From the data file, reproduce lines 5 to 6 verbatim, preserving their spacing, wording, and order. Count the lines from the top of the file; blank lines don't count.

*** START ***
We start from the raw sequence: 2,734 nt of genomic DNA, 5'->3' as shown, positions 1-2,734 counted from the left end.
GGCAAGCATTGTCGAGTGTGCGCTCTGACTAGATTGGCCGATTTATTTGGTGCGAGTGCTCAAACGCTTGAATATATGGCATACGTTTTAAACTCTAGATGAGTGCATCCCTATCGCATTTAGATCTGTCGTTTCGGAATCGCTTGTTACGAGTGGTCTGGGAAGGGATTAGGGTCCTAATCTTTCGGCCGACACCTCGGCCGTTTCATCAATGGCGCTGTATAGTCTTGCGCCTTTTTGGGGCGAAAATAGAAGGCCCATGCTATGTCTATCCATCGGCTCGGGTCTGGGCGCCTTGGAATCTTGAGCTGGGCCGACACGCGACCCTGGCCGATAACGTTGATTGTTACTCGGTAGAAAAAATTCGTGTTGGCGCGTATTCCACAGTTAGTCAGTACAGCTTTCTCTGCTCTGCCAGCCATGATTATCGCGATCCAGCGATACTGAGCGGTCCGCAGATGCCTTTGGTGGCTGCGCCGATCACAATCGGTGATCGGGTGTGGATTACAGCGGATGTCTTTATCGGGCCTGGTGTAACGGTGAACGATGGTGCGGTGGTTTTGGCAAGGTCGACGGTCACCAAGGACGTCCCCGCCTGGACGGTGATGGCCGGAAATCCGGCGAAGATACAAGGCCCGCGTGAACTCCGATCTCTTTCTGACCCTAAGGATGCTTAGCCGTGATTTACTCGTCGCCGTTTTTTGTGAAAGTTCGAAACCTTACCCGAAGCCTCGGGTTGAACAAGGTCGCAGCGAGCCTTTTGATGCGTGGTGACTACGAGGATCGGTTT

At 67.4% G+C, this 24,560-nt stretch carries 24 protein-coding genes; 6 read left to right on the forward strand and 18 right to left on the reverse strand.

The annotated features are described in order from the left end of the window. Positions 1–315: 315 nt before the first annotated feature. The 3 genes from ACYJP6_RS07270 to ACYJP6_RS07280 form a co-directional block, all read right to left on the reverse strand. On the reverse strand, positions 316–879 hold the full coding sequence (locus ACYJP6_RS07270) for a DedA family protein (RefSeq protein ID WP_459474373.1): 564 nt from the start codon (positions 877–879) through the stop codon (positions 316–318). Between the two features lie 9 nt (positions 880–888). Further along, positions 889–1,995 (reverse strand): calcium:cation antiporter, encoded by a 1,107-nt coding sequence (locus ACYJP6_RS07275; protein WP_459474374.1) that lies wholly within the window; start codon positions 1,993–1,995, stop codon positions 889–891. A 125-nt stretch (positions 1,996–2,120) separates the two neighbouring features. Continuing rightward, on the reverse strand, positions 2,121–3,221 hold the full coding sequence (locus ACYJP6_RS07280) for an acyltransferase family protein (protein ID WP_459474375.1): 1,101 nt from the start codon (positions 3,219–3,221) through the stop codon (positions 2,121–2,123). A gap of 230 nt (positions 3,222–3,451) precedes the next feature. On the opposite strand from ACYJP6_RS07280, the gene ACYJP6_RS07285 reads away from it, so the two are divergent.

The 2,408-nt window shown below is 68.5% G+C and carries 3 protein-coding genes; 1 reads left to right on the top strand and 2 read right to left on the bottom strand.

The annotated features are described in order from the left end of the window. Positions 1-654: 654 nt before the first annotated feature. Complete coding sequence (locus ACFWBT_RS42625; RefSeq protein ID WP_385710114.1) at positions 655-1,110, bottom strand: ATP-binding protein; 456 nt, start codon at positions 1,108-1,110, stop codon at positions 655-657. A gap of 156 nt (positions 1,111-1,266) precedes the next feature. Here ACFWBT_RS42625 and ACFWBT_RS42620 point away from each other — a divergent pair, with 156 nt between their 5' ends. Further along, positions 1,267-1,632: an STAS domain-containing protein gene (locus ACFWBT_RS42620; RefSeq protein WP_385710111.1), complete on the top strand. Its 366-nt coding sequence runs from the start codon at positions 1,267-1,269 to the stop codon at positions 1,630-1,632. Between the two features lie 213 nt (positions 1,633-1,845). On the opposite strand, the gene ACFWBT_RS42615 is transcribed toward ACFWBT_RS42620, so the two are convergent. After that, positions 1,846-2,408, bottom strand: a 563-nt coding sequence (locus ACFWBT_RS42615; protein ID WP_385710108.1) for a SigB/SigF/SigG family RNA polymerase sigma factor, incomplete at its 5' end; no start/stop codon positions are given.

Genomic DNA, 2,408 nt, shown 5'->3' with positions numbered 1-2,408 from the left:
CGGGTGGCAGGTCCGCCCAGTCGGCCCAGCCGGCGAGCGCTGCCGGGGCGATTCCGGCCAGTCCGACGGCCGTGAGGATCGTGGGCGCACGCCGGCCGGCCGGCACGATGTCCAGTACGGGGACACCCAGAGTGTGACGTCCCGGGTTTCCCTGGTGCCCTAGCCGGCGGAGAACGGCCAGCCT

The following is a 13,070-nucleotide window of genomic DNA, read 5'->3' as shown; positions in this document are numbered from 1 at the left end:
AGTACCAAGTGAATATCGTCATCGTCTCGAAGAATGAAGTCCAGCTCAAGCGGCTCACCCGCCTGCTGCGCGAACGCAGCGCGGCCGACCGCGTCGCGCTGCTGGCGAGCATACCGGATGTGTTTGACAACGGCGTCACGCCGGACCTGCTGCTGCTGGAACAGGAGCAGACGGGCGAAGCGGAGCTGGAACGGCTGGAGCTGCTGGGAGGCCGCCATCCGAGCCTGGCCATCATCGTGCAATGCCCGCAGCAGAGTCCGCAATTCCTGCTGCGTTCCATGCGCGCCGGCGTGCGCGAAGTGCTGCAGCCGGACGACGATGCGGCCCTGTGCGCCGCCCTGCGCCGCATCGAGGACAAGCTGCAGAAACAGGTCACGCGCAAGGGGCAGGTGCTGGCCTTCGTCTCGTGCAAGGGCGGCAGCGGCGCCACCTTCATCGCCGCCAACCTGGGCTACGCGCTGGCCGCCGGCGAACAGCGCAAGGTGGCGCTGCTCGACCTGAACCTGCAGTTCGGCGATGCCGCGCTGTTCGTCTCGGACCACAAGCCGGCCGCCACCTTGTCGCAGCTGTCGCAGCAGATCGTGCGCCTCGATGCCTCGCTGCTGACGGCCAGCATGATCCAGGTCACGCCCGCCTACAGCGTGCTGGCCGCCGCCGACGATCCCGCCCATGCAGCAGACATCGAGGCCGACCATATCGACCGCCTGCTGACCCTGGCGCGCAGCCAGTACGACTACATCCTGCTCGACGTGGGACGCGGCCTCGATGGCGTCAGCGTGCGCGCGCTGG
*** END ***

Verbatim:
The 2,408-nt window shown below is 68.5% G+C and carries 3 protein-coding genes; 1 reads left to right on the top strand and 2 read right to left on the bottom strand.

The annotated features are described in order from the left end of the window. Positions 1-654: 654 nt before the first annotated feature. Complete coding sequence (locus ACFWBT_RS42625; RefSeq protein ID WP_385710114.1) at positions 655-1,110, bottom strand: ATP-binding protein; 456 nt, start codon at positions 1,108-1,110, stop codon at positions 655-657. A gap of 156 nt (positions 1,111-1,266) precedes the next feature. Here ACFWBT_RS42625 and ACFWBT_RS42620 point away from each other — a divergent pair, with 156 nt between their 5' ends. Further along, positions 1,267-1,632: an STAS domain-containing protein gene (locus ACFWBT_RS42620; RefSeq protein WP_385710111.1), complete on the top strand. Its 366-nt coding sequence runs from the start codon at positions 1,267-1,269 to the stop codon at positions 1,630-1,632. Between the two features lie 213 nt (positions 1,633-1,845). On the opposite strand, the gene ACFWBT_RS42615 is transcribed toward ACFWBT_RS42620, so the two are convergent. After that, positions 1,846-2,408, bottom strand: a 563-nt coding sequence (locus ACFWBT_RS42615; protein ID WP_385710108.1) for a SigB/SigF/SigG family RNA polymerase sigma factor, incomplete at its 5' end; no start/stop codon positions are given.